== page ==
1. Preserve the name El Llano (La Betulia) and as a consequence abolish the name Nuevo Marmato in all articles.
8. To take part in the public space and better the environment in the entire city, in a prioritized and convincing way, where more than 15 percent of its use is not permitted.
10. Submit the main plaza and the surrounding area to a specially run plan that gives precedence to its permanence as a testimony of the history of ancestral mining, colonial and of the republic, all the while having in mind the risky situation in the area. As a result, prohibit the demolition or relocation of the heritage sites existing in this sector and make their maintenance necessary for proper conservation. Ensure the permanence over time of residents and public and private establishments located in the atrium sector and other sectors of the historic zone that are in a moderate area of risk. As a result, classify as high priority the execution of risk mitigation as recommended by CORPOCALDAS in these sectors.
12. Revise the water system and conserve the people’s access.
In an exemplary way, the City Council welcomes the voice of the people represented in the six-year fight of the Pro-Defense Committee of Marmato, the small-scale miners, the Council, the regional indigenous organization, the teachers and the multiple supportive sectors in the country, in Canada and elsewhere.
With this decision the council members of Marmato close the door to the claims that Canadian companies can move the population and destroy a town with 475 years of history to exploit the gold reserves of the mountain of Marmato for a 20-year open-pit mining project.
This project has been rejected since 2007 by more than 500 signatures of residents of Marmato, in May of 2011 by thousands of people across the country that marched on the Panamerican Highway, and later by the mobilization of 400 small miners who at the end of last November paralyzed the town facing the intention of the company to close the mines.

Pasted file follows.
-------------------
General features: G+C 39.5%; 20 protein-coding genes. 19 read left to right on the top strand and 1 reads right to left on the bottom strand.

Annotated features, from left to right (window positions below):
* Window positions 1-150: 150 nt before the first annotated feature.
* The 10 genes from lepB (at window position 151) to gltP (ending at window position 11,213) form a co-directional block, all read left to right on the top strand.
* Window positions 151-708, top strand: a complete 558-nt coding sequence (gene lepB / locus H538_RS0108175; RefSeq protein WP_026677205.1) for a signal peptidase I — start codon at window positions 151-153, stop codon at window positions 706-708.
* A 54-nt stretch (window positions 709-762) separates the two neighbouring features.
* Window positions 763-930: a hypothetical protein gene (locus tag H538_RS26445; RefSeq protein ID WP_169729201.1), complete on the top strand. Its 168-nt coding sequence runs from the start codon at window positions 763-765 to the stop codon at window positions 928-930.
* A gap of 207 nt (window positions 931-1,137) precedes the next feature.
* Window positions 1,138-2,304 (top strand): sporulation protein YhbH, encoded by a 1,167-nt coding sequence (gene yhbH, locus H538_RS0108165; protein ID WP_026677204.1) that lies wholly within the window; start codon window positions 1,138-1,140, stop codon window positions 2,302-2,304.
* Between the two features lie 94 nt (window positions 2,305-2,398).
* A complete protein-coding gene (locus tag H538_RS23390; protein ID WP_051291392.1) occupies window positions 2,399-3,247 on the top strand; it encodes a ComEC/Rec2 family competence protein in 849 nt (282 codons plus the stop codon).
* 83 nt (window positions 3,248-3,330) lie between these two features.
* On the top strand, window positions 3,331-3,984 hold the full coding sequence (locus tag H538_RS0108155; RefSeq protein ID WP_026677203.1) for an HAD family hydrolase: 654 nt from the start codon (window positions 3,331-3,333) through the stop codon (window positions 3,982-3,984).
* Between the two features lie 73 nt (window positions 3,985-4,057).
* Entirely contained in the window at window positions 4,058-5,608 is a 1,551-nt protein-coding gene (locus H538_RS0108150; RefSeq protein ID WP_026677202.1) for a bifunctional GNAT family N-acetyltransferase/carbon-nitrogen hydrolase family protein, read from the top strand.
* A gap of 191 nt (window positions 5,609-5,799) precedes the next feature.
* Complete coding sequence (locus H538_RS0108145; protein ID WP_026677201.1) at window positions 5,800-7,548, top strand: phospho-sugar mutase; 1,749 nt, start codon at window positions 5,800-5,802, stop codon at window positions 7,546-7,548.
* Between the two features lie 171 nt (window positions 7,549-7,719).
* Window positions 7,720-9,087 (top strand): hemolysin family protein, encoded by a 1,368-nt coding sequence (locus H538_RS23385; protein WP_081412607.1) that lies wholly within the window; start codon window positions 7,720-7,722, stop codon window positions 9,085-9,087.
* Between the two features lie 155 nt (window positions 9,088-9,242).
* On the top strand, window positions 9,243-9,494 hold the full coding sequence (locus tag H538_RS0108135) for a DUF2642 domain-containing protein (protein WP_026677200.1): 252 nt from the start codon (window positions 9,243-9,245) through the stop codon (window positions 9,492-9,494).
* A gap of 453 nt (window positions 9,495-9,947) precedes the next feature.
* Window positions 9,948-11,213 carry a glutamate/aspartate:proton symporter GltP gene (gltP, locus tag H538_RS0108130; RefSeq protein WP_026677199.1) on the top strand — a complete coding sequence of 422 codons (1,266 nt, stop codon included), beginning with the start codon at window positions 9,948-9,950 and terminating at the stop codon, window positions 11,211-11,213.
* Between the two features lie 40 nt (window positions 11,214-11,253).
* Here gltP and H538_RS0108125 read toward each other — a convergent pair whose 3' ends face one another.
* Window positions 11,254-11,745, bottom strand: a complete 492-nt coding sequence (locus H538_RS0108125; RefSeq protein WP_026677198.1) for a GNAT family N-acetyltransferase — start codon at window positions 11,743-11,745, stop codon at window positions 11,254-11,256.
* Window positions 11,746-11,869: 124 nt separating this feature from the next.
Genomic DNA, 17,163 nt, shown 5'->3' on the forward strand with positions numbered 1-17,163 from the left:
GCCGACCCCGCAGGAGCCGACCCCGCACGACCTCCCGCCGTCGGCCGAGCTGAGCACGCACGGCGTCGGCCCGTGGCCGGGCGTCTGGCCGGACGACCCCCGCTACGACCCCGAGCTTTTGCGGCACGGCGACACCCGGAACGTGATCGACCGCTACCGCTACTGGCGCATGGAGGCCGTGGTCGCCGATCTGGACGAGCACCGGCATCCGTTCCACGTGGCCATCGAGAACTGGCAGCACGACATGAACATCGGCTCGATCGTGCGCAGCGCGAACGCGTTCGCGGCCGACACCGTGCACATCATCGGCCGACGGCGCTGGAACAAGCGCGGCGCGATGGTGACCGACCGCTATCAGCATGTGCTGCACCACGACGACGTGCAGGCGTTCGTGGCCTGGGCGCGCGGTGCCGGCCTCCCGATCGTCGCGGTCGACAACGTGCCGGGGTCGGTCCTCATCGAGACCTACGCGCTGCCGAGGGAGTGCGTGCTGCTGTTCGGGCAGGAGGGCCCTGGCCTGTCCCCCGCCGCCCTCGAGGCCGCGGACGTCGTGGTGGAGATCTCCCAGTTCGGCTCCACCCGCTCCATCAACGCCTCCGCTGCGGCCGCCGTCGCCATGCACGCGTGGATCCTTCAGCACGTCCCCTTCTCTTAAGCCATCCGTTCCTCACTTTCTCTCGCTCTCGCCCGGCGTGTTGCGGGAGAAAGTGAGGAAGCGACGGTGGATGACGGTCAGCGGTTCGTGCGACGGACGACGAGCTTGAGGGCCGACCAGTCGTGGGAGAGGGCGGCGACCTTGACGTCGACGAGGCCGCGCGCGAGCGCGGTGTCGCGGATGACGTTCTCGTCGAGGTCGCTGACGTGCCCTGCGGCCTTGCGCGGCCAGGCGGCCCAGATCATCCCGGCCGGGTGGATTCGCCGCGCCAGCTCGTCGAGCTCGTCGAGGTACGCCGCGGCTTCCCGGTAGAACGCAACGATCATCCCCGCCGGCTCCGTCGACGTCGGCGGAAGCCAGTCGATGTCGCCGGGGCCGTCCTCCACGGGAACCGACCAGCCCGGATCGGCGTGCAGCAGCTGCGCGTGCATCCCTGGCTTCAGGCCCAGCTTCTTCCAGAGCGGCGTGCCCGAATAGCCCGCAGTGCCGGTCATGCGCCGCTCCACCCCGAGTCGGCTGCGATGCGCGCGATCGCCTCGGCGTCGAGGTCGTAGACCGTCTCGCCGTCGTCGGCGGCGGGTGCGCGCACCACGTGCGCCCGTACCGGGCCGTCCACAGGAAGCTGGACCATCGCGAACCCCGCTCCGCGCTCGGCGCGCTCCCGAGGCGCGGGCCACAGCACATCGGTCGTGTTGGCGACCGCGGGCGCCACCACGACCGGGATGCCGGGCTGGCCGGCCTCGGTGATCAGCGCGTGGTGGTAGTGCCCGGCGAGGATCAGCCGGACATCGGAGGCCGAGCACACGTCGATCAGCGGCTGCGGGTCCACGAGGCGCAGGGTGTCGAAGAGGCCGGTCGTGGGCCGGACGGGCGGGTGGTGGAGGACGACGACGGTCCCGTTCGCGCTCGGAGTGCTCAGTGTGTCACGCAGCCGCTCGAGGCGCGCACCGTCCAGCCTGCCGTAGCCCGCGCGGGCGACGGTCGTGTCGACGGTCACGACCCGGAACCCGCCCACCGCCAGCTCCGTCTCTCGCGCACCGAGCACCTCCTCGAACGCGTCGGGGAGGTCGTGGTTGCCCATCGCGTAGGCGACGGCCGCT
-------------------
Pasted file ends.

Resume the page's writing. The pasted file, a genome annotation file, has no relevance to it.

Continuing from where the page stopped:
The Mayor’s Office presented last November 2 to the Council the reform project of the EOT, prepared over the last three years by the Ministry of the Environment, 15 days before the sessions end. The project declared all of the city’s historic zone high-risk areas, ordering the eviction of the people, the demolition of the main plaza and the heritage buildings, and the relocation of the municipal capital to the area at the base of the mountain, known as El Llano, which would be called “Nuevo Marmato”, located less than a kilometer away from the actual capital, so its inhabitants would suffer the direct impact of open-pit mining if the project is carried out.
Finally, the councilmembers of Marmato have given Colombia and the world a lesson in dignity by demonstrating that the defense of life, the culture of the people and of natural resources is not a question of money nor official pressure, as expressed by an executive of the Medoro company a few months ago.
We demand that the Colombian authorities, the government of Canada and the Gran Colombia Gold Corp. (before known as Medoro Resources) respect the sovereign decision of the people of Marmato, at the same time we call all the minersof Marmato themselves to follow the Manual de Convivencia Minera (Coexistence of mining with other activities) immediately which will translate into the betterment of the quality of life of the people and respect for Mother Nature.